A dame and an inspector 

Yesterday I was fortunate enough to attend a conference led by Dame Alison Peacock and Mary Myatt, two highly respected educationalists. I had eyed up this day back in June and not only persuaded my Head to let me attend, but also to come along himself with the deputy. Firstly I am so pleased they did, I think sharing these experiences with the SLT team helps you forge ahead as a team. It was a beautiful setting, at Sprowston Manor, and it was full of Norfolk’s finest, including some talent pool colleagues of mine from a couple of years ago, so sharing what we have all experienced was good too.

Dame Alison led the two morning sessions, sharing with us the values and visions of her now well-renown school in Wroxham. The back story of her evacuee-father tasting mushrooms for the first time that he had picked himself with his ‘foster’ family, and his reminiscing of that throughout her life, gave some insight into how experiences people have as children impact their lives, have led her to develop this solid and frankly, sensible vision. ‘Offer opportunities, keep the door open.’

The core principles they live by are – Trust, Co-agency and Inclusion. It seems so obvious, and actually much of what she spoke of rang true to my colleagues and me, affirming the stuff we do ourselves. But the passion with which she spoke reignited the whole room. The children that we watched from Wroxham, warmed our souls and inspired us to put dialogue back in the driving seat of learning. 

Growth mindset was discussed, including her recent Radio 4 appearance with the queen of Gm, Carol Dweck. GM has become the most recent popular thing to do in schools, it feels a bit like thinking hats or some other ‘trendy teaching tool’. Sadly there seem to be many out there who think whacking a GM display up will help children develop a mindset of ‘not yet’ and ‘what if’, but like anything it needs to be taught, entrusted and shared by excellent communication between the children and the staff, and as Dame Alison pointed out, totally modelled by the staff. We need the children to see that we can all become better learners. ‘Every child is on a trajectory to learn’ at Wroxham, and I think this should say, every person! Interestingly during the day I had two conversations that made me think of GM in staff. One was with a head who clearly believed everything they do is perfect, hmm fixed mindset I thought to myself, then I thought – don’t think I’d like to work with you! The other was a head who talked about her staff who she was struggling with because they believe what they do is excellent, no matter how many ways she, the head, tries to tell them other routes might be better, this time I did not envy her difficult conversations!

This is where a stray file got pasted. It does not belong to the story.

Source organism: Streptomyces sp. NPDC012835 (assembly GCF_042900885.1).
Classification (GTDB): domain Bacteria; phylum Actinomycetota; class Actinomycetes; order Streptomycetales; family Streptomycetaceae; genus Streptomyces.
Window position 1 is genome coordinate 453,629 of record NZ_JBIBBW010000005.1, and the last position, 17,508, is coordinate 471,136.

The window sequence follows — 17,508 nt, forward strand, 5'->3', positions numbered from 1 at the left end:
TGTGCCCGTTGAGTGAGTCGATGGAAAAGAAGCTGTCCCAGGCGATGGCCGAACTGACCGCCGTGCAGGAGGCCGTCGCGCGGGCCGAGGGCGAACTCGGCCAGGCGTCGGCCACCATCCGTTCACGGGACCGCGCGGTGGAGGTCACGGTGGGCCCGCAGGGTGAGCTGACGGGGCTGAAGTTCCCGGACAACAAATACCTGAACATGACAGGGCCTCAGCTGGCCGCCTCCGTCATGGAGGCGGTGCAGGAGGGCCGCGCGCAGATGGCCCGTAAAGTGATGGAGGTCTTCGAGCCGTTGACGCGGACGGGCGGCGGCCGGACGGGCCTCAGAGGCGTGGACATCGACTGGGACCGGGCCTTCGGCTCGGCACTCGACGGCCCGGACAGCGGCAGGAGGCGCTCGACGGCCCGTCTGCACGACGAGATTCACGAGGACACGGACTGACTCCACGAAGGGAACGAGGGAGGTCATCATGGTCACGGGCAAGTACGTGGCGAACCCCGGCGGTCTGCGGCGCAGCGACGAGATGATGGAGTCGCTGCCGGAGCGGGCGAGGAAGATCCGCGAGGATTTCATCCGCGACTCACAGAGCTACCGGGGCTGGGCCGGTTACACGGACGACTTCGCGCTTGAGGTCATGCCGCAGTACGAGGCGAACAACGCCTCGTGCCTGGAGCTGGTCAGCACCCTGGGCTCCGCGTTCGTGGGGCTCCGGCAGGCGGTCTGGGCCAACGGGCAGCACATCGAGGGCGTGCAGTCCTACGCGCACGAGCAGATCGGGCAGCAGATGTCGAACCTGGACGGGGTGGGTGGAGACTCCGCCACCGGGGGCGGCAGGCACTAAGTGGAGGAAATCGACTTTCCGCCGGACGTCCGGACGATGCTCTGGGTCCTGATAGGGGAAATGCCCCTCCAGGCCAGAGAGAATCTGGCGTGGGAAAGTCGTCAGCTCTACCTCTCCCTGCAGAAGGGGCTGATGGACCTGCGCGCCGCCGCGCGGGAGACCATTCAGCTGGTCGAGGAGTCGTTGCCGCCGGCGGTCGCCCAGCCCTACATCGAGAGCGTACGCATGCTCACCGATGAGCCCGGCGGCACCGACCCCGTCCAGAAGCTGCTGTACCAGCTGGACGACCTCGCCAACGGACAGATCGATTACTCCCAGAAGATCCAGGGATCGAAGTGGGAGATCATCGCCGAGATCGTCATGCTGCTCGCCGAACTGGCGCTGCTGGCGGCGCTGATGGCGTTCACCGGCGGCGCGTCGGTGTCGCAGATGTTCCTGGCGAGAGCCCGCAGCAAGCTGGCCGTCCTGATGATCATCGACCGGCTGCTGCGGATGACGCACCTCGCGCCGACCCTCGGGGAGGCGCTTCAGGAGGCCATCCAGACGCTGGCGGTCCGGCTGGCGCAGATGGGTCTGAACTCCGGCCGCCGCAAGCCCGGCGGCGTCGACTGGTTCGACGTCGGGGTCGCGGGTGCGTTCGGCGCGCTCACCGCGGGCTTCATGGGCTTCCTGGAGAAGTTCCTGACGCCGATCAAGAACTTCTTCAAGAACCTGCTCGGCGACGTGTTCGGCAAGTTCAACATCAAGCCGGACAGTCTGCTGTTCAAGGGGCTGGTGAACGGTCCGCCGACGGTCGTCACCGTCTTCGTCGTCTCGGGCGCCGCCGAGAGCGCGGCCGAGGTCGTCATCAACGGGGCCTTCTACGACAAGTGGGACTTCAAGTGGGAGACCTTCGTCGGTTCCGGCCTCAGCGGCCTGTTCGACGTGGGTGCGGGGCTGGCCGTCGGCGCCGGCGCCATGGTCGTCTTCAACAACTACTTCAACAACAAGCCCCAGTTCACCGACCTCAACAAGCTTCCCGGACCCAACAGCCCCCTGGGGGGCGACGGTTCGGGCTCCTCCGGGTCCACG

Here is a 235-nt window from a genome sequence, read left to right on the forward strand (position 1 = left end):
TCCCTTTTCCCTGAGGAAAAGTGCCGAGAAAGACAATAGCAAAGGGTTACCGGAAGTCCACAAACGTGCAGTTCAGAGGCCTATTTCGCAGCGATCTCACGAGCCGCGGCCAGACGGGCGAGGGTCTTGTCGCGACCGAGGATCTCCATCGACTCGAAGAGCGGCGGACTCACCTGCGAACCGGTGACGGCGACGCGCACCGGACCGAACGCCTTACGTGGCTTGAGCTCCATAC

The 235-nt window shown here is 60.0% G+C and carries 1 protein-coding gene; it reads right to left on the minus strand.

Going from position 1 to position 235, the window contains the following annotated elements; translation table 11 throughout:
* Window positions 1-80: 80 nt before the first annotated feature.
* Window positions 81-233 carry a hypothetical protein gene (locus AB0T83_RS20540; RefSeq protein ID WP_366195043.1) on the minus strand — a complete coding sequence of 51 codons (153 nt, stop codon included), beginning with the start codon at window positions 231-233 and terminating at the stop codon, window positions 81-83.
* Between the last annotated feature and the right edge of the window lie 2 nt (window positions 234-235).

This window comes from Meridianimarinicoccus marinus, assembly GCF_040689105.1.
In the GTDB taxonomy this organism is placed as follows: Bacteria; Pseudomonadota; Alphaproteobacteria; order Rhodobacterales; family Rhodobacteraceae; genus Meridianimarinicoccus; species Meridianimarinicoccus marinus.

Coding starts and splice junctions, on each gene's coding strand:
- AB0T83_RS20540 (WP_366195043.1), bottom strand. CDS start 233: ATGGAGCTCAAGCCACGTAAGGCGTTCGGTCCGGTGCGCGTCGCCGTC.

Dame Alison and her colleagues challenge themselves all the time by giving children genuine choice. The ideas and anecdotes were funny, heart-warming and inspiring to watch. It made us think about our own settings and what our children would say if videoed in similar circumstances. It made me think of the importance of the assessment discussions we use at my school for foundation subjects, and how my role as curriculum leader is to make sure the staff using them are asking the right kind of questions to inspire the children to be really open about their learning. Another point on my to-do list. But as a team on the way home, we also thought about the fact that we don’t need to mimic what Wroxham do, we do great stuff, we just need to look deeper into it. Our school has its own unique qualities and we can celebrate them as well as learning from others. I had been thinking about my class and how I want to develop the Fail/Sail approach with them, and how wonderful Austen’s butterfly by Ron Berger has been as a inspiration for my classes in the past, and Dame Alison and later, Mary Myatt both made me revisit that. One of the Wroxham school videos had a Year 1 child say, ‘I might need a low challenge so I can discover it a bit more.’ That is absolutely the core of what I want my children to believe in their learning with me.